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Iluminaramith, he talked almwoat #quader of an hour upon wouling 111" "The prosecutor's womint contained about lot badly bad wall, and added Jutlet, "Umat she had never 400 luer lady in HD urat # combuion, and in uneloa uling. ## she wall during the whole come out of the criminal." "The poner band tille 10 y for himselt, but that lies Hilke ed only in his own trade, and meant no hurt boy whit bie wald," "The jury, however, fortid bin willy, and to presented by their love women, that wucli discourses were pe to sully the imaginations and that, by # com atenation of ideas, the word linen implied many things that were not proper to be mtimedip in the mind of a woman who was of the prostitilot's quality, and therefore gave it e their vereira, " thin the line an-drapet should lose huis

Mr. Biekerstattual, he thony ht the proa Meemtor's cais wife is mondhi to blame in the prisotto er's tongue, and therefore gave mentener un follows: " that they should both be placed over agtial on another in the midst of the count, there to remain for the space of one quarter of an hour, during which time the linen-diaper was to be yayged, and the badly to bold ber hands close upou bocb bereures" whinelo was executed necondingly.

Ellward Callicoat was indicted as an accomplice to Chades (ambuck, for that be the said Meward Callicou did, by bis silence and smilen, seun to ap. pirove sud abct ihe said Chale ('mbriek in every thing lie said Il approved, that the prisonet mis Jornal of the shop in the aforranid Charles (nonbuck, and, by this great, obliged to smile at every thing that the other should be pleased to say: uproti wbiel, he ws aquilledl.

Josiah Shallow was indicard in the name of Dame Winifred, sole relict of Birhad. Duny, equures, for having said several times in company, and in the

hearing of several persons there present, “that he was extremely obliged to the widow Dainty, and that he should never be able sufficiently to express his gratitude.” The prosecutor urged, that this might blast her reputation, and that it was in effect a boasting of favours which he had never received. The prisoner seemed to be much astonished at the construction which was put upon his words, and said, " that he meant nothing by them, but that the widow had befriended him in a lease, and was very kind to his younger sister.” The jury finding him a little weak in his understanding, without going out of the court, brought in their verdict ignoramus.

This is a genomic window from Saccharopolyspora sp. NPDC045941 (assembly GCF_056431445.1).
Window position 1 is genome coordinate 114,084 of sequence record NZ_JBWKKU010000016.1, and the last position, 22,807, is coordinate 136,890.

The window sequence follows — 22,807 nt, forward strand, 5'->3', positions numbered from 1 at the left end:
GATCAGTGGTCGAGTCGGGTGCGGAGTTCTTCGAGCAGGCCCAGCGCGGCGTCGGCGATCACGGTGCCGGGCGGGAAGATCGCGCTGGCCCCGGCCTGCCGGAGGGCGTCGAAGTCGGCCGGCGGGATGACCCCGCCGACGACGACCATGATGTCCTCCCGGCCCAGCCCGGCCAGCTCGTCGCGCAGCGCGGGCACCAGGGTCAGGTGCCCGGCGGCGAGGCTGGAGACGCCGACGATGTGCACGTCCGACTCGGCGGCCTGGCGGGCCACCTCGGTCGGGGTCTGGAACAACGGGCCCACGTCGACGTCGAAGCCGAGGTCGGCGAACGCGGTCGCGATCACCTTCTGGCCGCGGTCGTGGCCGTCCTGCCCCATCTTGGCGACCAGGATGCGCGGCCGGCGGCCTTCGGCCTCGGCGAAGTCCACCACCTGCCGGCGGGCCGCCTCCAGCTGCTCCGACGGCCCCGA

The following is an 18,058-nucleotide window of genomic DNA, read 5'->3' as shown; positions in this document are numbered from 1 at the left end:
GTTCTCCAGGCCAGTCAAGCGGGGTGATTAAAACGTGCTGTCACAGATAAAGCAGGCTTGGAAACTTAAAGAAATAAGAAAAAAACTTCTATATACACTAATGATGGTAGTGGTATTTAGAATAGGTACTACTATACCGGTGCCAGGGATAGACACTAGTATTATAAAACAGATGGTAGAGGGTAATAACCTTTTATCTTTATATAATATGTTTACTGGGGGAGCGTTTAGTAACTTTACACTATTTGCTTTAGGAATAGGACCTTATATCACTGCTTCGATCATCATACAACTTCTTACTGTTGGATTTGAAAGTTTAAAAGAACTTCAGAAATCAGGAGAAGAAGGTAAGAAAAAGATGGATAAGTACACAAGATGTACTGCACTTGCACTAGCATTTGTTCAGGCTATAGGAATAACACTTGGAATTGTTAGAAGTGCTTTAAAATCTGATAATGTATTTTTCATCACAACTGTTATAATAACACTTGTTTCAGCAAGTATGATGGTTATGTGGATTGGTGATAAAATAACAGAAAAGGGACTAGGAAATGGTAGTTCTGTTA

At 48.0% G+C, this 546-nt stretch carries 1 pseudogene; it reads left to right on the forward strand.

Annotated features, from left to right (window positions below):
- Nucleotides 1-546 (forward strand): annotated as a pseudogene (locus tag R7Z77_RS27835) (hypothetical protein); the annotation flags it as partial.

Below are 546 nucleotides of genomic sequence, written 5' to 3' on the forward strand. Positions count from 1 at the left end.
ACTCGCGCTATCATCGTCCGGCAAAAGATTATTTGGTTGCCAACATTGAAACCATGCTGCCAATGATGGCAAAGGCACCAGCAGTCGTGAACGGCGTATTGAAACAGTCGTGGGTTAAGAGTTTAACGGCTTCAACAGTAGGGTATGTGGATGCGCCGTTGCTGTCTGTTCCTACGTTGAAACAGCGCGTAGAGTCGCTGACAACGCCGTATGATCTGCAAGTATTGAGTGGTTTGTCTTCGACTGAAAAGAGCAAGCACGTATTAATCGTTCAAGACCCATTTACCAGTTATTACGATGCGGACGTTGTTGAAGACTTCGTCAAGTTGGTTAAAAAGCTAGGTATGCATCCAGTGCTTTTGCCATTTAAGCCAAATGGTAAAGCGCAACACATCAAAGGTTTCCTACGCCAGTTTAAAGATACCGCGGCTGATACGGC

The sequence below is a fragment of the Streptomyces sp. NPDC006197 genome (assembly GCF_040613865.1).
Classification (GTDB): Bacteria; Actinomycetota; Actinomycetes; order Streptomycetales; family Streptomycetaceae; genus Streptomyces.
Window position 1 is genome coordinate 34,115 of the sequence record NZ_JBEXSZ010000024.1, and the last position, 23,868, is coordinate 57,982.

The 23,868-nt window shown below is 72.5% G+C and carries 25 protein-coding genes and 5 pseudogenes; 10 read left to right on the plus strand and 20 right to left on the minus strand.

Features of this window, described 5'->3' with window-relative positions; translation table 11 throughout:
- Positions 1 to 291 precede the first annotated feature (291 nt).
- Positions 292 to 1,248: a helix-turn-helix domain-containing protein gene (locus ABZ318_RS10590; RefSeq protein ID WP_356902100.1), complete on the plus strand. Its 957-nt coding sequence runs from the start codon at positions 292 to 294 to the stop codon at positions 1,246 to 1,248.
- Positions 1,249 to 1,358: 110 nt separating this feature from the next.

Ursula Goodenough was accused by the lady Betty Wou'dbe, for having said, that she, the lady Betty Wou'dbe, was painted. The prisoner brought several persons of good credit to witness to her reputation, and proved, by undeniable evidences, that she was never at the place where the words were said to have been uttered. The Censor, observing the behaviour of the prosecutor, found reason to believe, that she had indicted the prisoner for no other reason but to make her complexion be taken notice of; which indeed was very fresh and beautiful: he therefore asked the offender, with a very stern voice, how she could presume to spread so groundless a report? and whether she saw any colours in the lady Wou'dbe's face that could procure credit to such a falshood ? “Do you see," says he, “any lilies or roses in her cheeks, any bloom, any probability?" The prosecutor, not able to bear such language any longer, told him, “that be talked like a blind old fool, and that she was ashamed to have entertained any opinion of his wisdoni:” but she was put to silence, and sentenced “to wear her mask for five months, and not to presume to shew her face until the town should be empty.” VOL. V.

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Benjamin Buzzard, esquire, was indicted for having told the lady Everbloom at a public ball, that she looked very well for a woman of her years. The prisoner not denying the fact, and persisting before the court that he looked upon it as a compliment, the jury brought him in non compos mentis.